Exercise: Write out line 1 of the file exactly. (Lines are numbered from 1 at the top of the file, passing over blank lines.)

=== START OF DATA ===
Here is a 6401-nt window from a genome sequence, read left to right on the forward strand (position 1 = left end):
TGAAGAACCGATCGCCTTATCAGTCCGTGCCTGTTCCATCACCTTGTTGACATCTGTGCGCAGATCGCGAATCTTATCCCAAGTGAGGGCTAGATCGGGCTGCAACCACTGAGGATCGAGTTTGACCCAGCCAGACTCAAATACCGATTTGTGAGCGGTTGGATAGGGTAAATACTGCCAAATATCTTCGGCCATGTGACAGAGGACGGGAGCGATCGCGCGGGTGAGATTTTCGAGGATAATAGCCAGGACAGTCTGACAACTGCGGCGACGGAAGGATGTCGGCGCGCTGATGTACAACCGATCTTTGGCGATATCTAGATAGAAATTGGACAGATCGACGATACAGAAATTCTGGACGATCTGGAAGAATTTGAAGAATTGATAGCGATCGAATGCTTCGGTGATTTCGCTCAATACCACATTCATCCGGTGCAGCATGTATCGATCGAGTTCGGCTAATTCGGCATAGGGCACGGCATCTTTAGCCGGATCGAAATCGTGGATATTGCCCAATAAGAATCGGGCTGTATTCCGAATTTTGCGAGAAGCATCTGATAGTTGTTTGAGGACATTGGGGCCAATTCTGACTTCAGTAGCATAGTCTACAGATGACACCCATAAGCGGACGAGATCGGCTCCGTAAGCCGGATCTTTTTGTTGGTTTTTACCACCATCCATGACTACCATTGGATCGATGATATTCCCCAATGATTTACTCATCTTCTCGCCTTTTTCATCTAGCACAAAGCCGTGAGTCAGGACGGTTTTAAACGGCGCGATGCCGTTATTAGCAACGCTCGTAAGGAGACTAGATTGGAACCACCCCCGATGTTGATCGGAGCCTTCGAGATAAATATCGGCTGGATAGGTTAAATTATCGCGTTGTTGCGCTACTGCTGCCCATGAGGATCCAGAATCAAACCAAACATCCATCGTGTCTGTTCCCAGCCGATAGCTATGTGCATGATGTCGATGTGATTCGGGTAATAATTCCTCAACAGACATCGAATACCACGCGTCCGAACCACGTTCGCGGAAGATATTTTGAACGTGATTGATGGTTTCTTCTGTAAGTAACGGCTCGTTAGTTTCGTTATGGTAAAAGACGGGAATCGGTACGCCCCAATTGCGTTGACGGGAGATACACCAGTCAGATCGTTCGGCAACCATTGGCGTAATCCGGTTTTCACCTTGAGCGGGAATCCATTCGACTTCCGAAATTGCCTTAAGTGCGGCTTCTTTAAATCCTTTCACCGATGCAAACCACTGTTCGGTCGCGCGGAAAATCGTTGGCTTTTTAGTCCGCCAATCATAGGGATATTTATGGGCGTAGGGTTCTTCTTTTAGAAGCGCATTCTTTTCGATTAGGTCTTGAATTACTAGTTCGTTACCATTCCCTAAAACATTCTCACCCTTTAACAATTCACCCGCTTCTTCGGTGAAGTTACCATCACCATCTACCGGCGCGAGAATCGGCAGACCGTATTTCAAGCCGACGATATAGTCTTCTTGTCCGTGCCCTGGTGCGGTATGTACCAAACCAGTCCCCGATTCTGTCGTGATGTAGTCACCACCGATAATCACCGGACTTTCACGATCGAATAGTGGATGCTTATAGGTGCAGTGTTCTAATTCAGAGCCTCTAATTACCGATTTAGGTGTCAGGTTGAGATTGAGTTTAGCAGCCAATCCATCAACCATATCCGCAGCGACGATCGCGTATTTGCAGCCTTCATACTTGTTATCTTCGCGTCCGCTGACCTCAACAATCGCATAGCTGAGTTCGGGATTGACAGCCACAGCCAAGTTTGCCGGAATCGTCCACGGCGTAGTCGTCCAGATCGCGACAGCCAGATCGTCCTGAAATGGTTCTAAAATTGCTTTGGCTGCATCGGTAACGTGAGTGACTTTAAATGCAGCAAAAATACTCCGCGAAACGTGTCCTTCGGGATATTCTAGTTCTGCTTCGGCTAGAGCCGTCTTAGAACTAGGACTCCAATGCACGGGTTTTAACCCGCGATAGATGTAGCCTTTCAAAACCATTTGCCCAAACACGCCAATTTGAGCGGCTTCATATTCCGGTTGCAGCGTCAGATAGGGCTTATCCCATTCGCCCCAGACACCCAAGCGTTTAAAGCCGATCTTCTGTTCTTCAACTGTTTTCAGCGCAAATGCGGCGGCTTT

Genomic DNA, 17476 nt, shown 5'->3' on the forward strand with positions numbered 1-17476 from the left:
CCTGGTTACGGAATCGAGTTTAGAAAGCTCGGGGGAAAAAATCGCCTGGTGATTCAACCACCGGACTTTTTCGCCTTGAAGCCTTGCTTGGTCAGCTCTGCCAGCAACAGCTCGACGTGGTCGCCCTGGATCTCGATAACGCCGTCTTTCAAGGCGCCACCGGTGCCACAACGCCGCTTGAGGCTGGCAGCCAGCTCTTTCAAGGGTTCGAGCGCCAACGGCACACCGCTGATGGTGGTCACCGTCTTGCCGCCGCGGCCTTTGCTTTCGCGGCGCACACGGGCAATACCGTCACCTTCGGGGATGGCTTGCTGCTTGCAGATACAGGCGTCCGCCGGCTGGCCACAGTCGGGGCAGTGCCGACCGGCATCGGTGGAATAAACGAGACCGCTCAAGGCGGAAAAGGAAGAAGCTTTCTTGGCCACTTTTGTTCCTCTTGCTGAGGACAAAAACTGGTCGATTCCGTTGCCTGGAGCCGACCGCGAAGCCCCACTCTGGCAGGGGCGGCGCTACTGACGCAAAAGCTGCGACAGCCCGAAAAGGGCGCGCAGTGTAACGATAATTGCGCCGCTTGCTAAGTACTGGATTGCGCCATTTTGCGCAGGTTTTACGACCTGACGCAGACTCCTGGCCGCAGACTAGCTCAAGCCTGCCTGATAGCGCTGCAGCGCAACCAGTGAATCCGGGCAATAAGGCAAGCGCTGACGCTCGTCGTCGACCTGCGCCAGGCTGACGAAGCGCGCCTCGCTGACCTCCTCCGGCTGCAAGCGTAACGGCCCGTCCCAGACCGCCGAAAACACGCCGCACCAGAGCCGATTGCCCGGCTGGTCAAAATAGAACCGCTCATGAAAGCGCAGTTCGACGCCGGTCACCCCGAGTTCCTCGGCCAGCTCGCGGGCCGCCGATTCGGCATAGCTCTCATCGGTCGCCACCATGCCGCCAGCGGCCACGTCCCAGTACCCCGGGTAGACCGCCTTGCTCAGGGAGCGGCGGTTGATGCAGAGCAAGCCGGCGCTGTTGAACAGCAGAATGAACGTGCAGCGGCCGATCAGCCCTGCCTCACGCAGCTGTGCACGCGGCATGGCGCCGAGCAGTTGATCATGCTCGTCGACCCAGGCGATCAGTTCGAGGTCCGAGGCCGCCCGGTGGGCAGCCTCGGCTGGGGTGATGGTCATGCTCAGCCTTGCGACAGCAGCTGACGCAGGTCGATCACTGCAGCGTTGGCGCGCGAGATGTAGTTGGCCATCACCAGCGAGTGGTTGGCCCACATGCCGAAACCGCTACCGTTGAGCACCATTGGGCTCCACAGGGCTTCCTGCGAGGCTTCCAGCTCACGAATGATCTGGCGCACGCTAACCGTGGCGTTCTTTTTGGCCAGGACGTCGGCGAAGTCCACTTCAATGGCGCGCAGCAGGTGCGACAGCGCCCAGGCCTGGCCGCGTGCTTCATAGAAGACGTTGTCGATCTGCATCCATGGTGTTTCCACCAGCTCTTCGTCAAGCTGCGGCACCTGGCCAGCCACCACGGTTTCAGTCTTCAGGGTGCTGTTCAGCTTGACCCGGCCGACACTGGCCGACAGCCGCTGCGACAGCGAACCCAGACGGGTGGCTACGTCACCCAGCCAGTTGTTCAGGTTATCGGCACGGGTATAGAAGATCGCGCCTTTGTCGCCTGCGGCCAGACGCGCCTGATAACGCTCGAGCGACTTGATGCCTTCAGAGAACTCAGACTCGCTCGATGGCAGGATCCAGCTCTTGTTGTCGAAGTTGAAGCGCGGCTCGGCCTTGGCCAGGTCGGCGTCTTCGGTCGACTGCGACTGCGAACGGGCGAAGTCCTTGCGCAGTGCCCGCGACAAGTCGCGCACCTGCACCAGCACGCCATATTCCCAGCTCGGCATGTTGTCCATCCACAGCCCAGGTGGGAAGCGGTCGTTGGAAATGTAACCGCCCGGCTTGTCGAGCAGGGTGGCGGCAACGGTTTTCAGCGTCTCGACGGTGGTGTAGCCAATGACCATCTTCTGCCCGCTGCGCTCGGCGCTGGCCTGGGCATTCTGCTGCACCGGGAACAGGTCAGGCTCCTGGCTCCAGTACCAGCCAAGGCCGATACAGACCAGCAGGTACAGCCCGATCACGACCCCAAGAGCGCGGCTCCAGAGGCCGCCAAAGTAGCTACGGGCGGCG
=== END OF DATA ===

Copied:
Here is a 6401-nt window from a genome sequence, read left to right on the forward strand (position 1 = left end):